"Oh my gosh.  I'm living testimony.  And, I didn't start writing immediately because I went from Springfield to Atlanta, Georgia and took my master's degree at Emory University, and I studied parasites, parasitology, and that is what I did my master's degree research in.  And then when I graduated I took...a job in Evansville, Indiana with Mead-Johnson.  I was a pharmacologist.  So, they put me in a lab and I was, you know, working during the day on experimental compounds and see how mice reacted and dogs and cats and so on.  And I did that for a few years, but it was there where I really started writing at night, and from that point, 67 rejections later, I finally sold a story to a little magazine.  I was paid $5.03."

What was that story about?

"Actually, it was a children's story, and at that point I wasn't writing for children.  I was actually writing magazine stories for adults, but somehow, I had a kid sister who's deceased now, her name was Julie, and so the name of the story was, 'Julie Learns to Ride,' and it was about a little girl who was struggling to learn how to ride a bicycle.  But her brother, her big brother, and his boyfriend get stuck in a cave, and so Julie learns to ride in order to save them.  So, that was my first story."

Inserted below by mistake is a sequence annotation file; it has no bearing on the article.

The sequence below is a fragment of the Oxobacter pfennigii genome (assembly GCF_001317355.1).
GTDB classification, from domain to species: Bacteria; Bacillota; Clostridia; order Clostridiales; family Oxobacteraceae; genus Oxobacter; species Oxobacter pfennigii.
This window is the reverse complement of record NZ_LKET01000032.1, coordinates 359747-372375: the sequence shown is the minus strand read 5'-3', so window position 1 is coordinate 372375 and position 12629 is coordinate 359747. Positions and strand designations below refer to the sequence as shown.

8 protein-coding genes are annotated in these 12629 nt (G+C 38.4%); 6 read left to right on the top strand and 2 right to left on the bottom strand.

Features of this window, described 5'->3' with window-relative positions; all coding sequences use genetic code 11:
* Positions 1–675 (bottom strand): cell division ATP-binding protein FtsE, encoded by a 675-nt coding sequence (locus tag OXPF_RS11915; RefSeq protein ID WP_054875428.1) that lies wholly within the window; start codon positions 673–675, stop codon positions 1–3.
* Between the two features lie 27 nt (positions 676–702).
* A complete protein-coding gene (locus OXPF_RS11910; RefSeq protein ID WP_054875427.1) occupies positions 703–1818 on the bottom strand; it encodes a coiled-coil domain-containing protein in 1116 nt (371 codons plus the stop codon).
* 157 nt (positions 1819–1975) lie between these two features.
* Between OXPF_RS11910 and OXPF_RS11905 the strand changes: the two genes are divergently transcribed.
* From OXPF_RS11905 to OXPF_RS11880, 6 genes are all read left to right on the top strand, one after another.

And, how has your background in biology, zoology, impacted your writing over the years?

"Well, I think in many ways.  For one thing, when you study science, you study a method--a method of approaching problems that need to be solved.  You learn to be cautious, not to jump to conclusions.  You learn to dig for facts to make sure that you have your information right before you start telling others about it.  So, the scientific method was something that I've used throughout my life when I was a businessman and wherever else I've been, that's been sort of part of my process for approaching problems.  But also just the fact that I love animals.  And so, many of my stories feature animals and geology, which was my minor at Drury, and I have books about caves and volcanoes, and, you know, other kinds of geological phenomenon, so it's been very much a part of me throughout my writing career."

And I think I saw that you're 80 now.  Is that right?

"83."

Will you ever retire?  You hinted earlier that maybe the 100th book is not the last book for you.

"No, I have one coming out in the spring and another one either next fall or the following spring, and I'm talking to someone now about the possibility of the next one.  I don't know how to stop doing what I do as long as I'm capable of it.  Now, there's such a thing as running out of steam at some point, and I could see that would certainly be a possibility, but right now I feel fine.  I'm still full of ideas.  I love doing what I do, and I get up at 6 o'clock each morning, and I work for seven hours and wish the day were longer."